Greek dramatist Sophocles excelled in the fields of literature and theater; he produced several great works, including the acclaimed drama "Oedipus the King." Historians consider Sophocles a distinguished playwright, and one of the three greatest producers to hail from Greece, along with Euripides and Aeschylus. Sophocles produced more than 120 dramas during his lifetime, and enjoyed a long and distinguished career.
Sophocles was born in the city of Colonus, a small village located outside of the city of Athens, Greece. Sophocles arrived into a prominent and wealthy family as the son of a successful armor manufacturer. Aided by his father's wealth, Sophocles received a high-quality education, and he showed promise in various areas of the arts, including literature and music. Sophocles' community hailed him as an exceptional youth, and the young man reciprocated his friends' and neighbors' generosities by engaging in many community activities. He served as treasury and secretary for many years, holding the honor of managing local finances.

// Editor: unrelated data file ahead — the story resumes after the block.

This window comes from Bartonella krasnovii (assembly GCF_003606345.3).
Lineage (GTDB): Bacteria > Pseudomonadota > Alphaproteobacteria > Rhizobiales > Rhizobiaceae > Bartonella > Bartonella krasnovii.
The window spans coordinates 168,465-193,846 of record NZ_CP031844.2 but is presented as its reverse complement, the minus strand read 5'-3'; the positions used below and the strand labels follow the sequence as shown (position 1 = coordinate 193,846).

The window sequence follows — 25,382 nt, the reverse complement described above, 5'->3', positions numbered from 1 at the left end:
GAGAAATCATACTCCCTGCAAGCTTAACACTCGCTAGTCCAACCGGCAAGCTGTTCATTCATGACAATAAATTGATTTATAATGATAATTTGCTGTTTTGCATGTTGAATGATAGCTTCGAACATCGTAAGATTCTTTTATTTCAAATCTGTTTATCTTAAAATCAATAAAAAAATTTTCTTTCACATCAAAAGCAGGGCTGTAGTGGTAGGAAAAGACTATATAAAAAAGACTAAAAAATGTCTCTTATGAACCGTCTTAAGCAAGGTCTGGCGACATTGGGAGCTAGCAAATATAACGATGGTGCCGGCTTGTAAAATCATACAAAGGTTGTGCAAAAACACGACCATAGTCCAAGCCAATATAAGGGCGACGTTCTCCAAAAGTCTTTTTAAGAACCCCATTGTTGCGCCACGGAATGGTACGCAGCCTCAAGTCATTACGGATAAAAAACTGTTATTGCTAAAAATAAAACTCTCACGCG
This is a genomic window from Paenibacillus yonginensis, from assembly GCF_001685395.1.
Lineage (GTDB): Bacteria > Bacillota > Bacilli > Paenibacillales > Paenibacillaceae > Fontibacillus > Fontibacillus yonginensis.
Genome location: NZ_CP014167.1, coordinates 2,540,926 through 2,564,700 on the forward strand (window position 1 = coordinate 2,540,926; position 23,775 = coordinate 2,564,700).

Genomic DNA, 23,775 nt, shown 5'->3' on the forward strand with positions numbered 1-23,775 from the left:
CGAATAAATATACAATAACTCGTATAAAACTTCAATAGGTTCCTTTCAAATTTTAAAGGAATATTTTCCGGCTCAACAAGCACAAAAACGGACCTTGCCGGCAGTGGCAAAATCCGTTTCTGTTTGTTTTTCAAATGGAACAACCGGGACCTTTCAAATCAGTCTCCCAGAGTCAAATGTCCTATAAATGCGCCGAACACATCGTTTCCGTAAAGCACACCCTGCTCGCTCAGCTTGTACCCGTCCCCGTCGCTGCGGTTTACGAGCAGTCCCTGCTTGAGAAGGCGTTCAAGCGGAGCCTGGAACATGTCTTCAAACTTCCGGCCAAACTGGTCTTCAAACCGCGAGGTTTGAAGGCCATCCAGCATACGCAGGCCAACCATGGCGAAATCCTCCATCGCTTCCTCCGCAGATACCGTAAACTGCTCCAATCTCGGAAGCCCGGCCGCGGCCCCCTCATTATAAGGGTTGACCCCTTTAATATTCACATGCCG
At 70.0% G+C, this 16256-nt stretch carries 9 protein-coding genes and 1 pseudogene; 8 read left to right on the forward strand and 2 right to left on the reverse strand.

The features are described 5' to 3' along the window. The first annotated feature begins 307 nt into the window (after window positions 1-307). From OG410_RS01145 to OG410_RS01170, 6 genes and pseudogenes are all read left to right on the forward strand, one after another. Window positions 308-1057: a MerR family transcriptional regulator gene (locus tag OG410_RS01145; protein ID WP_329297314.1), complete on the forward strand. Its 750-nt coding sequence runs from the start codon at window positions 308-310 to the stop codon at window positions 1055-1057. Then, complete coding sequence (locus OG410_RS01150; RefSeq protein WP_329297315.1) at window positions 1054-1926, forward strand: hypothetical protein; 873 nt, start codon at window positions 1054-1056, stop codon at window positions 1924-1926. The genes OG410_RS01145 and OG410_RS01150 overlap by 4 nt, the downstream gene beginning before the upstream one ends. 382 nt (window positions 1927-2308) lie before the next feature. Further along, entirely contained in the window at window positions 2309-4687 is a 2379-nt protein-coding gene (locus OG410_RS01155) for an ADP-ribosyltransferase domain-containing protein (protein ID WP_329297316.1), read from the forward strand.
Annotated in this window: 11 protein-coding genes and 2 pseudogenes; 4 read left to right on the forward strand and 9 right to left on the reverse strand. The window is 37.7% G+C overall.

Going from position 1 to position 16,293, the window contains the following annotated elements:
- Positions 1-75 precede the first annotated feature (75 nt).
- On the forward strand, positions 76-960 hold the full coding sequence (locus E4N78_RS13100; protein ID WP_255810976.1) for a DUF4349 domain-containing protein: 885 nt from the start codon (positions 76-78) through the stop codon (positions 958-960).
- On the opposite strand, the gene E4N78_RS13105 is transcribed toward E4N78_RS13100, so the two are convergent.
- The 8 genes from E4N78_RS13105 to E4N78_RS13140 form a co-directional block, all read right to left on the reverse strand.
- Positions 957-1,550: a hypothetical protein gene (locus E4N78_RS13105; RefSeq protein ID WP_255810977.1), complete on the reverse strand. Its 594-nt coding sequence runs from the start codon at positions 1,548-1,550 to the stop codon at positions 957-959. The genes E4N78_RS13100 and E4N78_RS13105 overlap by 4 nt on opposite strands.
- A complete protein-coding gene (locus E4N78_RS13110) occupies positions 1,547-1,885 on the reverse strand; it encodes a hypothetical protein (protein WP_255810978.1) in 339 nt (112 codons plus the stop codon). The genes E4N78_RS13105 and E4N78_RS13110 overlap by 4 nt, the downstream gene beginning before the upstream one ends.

Although he began a successful career in politics, Sophocles emerged as a gifted playwright after winning an award at a drama festival in 468 B.C. Sophocles presented an astounding 30 plays at the festival, in contrast to the typical number of four, and received recognition for his efforts. Sophocles also produced works as an artist, and made notable changes to the field of drama by expanding the size of choruses and adding third actors to dramas.